Dusty Baker, Brandon Phillips

And That Happened: Thursday’s scores and highlights

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Reds 12, Indians 5: One in a bunch of lopsided Thursday games. Brandon Phillips simply abuses Indians pitching as a rule and he did so again yesterday, driving in four. And he likes it too. He said after the game: “Deep down, it feels good to beat up on the Tribe.” Michael Brantley extended his hitting streak to 21. The Reds sweep the Indians for the first time in four years. They are so close to claiming victory in the Battle of Ohio. And to the victor goes the spoils!  Soon the Reds will dine on the finest bologna and Velveeta the Buckeye State has to offer and the streets of Columbus, Lima and Akron will flow with the blood of the non-believers!

Cardinals 5, White Sox 3: Adam Dunn tied Josh Hamilton for the MLB lead in homers with his 22nd bomb. He’s on pace for 57 homers and 255 strikeouts. His average is .227 yet his OPS is .940. Dude is too weird to live, too rare to die. Sure, the Cardinals won, but that’s a mere detail. We’re in the business of building this donkey’s legend here, friend.

Mets 9, Rays 6: Johan Santana was less-than-sharp, but the Mets sweep the Rays behind two homers from Kirk Nieuwenhuis. Jason Bay added one too. That’s something considering he’s on a “hey, good for you!” basis for doing anything more than falling over these days.

Tigers 5, Cubs 3: Detroit wins its second straight over Chicago and Justin Verlander notches a win for the first time in a month. Most notable, however: just how thoroughly Detroit fans took over Wrigley Field in this series. It was basically a home game for the Tigers. Someone in Chicago had better come up with some sort of “Cubsitude” campaign. Or something.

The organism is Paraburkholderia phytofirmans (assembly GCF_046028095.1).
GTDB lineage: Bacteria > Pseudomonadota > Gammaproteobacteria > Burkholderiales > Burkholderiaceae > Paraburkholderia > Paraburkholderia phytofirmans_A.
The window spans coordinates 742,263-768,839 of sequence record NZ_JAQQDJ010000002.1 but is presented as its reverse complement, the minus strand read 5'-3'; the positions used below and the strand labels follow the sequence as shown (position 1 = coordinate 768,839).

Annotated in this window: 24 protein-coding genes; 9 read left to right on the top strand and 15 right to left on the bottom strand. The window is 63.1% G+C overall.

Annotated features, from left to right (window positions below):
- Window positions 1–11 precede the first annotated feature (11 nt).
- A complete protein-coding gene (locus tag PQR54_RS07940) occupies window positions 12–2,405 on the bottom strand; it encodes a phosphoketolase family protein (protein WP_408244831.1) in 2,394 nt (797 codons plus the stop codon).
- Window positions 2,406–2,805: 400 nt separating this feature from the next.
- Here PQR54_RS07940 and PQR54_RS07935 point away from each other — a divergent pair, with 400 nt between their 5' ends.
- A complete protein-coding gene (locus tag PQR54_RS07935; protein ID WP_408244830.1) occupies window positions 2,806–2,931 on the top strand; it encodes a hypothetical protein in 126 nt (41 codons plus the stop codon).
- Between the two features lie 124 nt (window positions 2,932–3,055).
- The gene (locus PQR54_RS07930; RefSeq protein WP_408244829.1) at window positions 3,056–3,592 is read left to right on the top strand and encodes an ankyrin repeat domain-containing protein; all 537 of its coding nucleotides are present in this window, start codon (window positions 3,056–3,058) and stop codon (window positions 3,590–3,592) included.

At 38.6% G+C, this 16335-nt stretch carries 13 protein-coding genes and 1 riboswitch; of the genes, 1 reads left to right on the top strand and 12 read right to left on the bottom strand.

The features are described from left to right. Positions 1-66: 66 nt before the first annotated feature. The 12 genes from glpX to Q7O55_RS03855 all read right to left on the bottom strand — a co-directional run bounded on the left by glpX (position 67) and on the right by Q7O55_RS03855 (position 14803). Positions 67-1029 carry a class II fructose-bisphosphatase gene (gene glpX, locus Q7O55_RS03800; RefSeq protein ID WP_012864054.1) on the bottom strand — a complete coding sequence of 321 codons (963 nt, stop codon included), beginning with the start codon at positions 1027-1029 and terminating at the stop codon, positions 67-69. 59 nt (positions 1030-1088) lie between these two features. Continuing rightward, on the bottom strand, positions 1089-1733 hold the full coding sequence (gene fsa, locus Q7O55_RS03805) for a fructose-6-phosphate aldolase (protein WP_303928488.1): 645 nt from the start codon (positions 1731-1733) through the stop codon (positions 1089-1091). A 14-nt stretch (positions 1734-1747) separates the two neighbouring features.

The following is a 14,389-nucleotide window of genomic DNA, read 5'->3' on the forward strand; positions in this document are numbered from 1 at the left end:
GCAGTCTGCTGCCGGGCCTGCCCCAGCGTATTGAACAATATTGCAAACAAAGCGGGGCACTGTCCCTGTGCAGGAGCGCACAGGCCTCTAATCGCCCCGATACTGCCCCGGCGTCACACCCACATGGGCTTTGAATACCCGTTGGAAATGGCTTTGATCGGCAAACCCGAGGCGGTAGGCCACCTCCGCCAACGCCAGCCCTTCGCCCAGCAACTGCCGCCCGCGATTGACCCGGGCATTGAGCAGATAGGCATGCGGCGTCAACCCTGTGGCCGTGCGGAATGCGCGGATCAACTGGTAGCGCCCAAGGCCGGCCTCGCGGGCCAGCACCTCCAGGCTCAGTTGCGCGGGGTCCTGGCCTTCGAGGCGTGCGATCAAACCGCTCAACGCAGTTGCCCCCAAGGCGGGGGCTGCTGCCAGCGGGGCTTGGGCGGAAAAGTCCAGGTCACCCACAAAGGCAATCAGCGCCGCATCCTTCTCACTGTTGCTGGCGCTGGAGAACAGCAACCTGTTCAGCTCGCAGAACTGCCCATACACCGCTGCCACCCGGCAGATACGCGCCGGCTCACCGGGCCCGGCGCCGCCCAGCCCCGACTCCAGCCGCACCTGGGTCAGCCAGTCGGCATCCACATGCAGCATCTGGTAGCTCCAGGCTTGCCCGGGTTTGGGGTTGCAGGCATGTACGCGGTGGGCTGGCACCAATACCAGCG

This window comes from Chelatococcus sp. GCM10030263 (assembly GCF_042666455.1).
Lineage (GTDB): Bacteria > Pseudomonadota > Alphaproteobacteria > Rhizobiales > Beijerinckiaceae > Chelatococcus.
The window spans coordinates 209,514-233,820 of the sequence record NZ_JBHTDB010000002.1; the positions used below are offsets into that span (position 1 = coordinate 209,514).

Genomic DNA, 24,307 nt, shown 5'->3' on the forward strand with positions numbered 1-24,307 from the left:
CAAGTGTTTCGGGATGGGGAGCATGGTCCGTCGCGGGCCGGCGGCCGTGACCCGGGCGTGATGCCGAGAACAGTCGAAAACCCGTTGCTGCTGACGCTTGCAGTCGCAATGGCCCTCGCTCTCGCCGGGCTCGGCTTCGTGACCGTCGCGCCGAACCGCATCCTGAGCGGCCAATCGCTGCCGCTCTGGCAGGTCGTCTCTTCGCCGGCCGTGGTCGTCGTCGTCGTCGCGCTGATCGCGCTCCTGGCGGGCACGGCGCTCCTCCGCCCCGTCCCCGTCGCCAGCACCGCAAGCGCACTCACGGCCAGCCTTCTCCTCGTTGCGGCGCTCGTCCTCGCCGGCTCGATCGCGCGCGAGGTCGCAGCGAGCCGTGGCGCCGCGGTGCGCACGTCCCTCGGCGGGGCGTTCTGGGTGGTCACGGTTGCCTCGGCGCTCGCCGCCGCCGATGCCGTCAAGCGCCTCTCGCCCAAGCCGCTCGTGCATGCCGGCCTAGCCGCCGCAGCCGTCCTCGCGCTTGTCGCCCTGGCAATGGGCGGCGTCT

Orioles 12, Pirates 6: Baltimore unloads on former mate Erik Bedard for their biggest offensive night of the season. Steve Pearce homered and drove in five. Matt Wieters drove in five and did it without even hitting a homer. The O’s were up 10-0 before the Pirates got a run. Just a shellacking.

Athletics 8, Rockies 2: Oakland has one of the worst offenses in the game but leaves Colorado having scored 26 runs in a three-game sweep. Meanwhile, Jarrod Parker allowed only three hits over seven scoreless innings. The Rockies are simply cratering.

Phillies 6, Twins 1: Know what Charlie Manuel needed? A night when he didn’t have to call on that freak show bullpen of his. And Joe Blanton gave it to him. Blanton threw a complete game, allowing one run on seven hits. Jim Thome hit a three-run bomb because he is Jim Thome and all he does is mash taters.

Royals 4, Brewers 3: For the second night in a row the Royals got to the back end of Milwaukee’s bullpen. Though really, this isn’t all on John Axford. He struck out the first man he faced but strike three was a wild pitch, allowing him to reach (note: like 75% of wild pitches seem to come on balls the catcher should at least knock down and passed balls are rarely called these days). The winning run scored on a dumb decision by shortstop Edwin Maysonet, who cut off a throw from the outfield in an effort to get the batter which allowed the lead runner to come around and score.

Diamondbacks 11, Rangers 3: Arizona salvages one and breaks out of a run scoring drought to do it. Daniel Hudson struck out seven in seven innings, rebounding from a nightmare start his last time out.

Astros 6, Giants 3: It was an extremely Barry Zito third inning, as he walked the bases loaded and then allowed a grand slam to J.D. Martinez. Brandon Belt hit his third homer in as many games. It’s gonna be extra fun when Bruce Bochy comes up with an excuse to bench him next time. I’m gonna go with “those homers are rally-killers” or some variation on that theme.